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  • Day39

    Into the Flinders Range

    November 28, 2017, Philippine Sea ⋅ 🌙 81 °F

    Sadly, our time in Barossa has come to an end and we moved on this morning from the lovely Louise. We knew this was to be a long drive and it certainly was, around 6hours with stops. There was little on the road and driving was easy. The temperature outside was over 90 by midday. Thank goodness for air conditioned cars! Initially we were in Grape country and this continued through the Clare Valley, famous for its Reisling. Here the climate is slightly cooler (not today) and the terroir more suited to the production of white white. We called into the town of Clare for a coffee and found a nice cafe. It was busy and not only with coffee drinkers, the two ladies on the next table ordered a chilled bottle of white and proceeded to get stuck in. It was only 11.30! We are clearly lightweights!!
    As we drove further north the landscape opened out and became gently undulating and agricultural. Mainly cereals are grown here and as it is harvest time down under, the Combine Harvesters were out in force. This is a breadbasket area. At one point the countryside was gold as far as the eye could see, which was many miles. Occasionally we would come across a small settlement or homestead, but by and large there was no one to be seen. Slightly eerie for people who struggle to find a quiet patch of road anywhere at home. The road began to climb almost imperceptibly and the landscape began to change. Trees came into view and gradually the predominance of agriculture started to wane. The soil took on a redder hue and sections of scrub started to appear amongst the fields. We had a late lunch stop at a place called Quorn, (no resemblance to Leicestershire whatsoever) which looked of a reasonable size on the map, but was smaller in actuality. We enquired at the Tourist office and were told there were two cafes down the road, so we set off in almost 100 degrees of heat to investigate. There they were on opposite street corners and there was no contest as to which to visit - Emily's Bistro won hands down! As we approached, we did begin to wonder what sort of establishment this was, as the windows were decked out like an old fashioned emporium and on entering, that is exactly what we found. It was extraordinary, a real time warp. The building was clearly of some importance when it was in its heyday in the 1920s and little has changed since. 'Emily' has furnished and decorated in a vintage and quirky manner, all the food was home made on the premises and I think you could say it was the find of the day. I have included some photos to give you an idea.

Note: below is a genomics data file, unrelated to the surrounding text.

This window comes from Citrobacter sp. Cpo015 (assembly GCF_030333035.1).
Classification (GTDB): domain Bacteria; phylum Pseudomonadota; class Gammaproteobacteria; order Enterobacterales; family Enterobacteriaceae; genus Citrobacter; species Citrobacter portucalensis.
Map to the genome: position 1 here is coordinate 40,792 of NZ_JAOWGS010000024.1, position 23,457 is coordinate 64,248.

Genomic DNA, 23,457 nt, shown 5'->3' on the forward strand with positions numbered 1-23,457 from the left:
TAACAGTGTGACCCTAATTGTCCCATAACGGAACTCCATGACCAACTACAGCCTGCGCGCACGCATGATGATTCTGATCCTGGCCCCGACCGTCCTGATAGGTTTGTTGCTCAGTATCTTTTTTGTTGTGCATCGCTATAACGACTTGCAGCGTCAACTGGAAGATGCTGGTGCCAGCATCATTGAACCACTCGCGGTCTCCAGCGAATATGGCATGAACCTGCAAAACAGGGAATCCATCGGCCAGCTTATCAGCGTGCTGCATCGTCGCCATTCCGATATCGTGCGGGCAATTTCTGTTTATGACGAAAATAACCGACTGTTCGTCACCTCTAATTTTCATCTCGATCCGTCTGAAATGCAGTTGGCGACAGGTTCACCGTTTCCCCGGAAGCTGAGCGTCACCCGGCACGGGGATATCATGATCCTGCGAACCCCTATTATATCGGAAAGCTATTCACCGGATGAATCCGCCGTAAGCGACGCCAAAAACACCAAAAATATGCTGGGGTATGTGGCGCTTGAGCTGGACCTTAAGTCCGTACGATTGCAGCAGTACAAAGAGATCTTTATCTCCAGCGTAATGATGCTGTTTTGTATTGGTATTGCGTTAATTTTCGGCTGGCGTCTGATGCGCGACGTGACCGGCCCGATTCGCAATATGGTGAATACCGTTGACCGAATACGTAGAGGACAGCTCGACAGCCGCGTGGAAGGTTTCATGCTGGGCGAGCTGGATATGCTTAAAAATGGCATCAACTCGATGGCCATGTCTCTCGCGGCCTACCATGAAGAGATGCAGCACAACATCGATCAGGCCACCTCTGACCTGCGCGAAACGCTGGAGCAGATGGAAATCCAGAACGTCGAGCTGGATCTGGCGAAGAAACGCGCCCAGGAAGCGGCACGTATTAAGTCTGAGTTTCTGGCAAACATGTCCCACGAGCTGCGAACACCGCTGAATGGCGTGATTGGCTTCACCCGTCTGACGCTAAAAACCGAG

The Flinders Range started to appear on the horizon and the ground became ever rougher and mountainous. We espied Kangaroos and Emus under the bushes and small trees, resting in the afternoon heat, apart from the one that decided to jump across the road, thankfully a little way ahead of us. It was then my job to keep my eyes peeled and warn the wary driver of any further incident possibilities! At last came the sign board for Rawnsley Park Station and we ventured down the track some couple of kilometres to our accommodation. We are again in an Eco Villa, made from straw bales coated on the exterior with a red earth coloured render. Minimal clearing of vegetation around the villas allows for clever blending in with the environment and the views of the Flinders Range are spectacular. Ceilings are high and the style is that of the old homesteads of the early settlers. The ceiling in the bedroom is glass and you can draw back the blinds to reveal the night sky, which is something we will try, when I'm not tapping away. Dinner tonight was taken in the Woolshed restaurant and was excellent. The driver had to run the gauntlet of multiple bands of Kangaroos. They were completely unphased, but I can't say that of my chauffeur! Our waiter was a young lad from Corby working his way around Australia, with his girlfriend. It could not be more different here to the steel town of the Midlands, or the flats of Norfolk come to that. We'll see what tomorrow brings.
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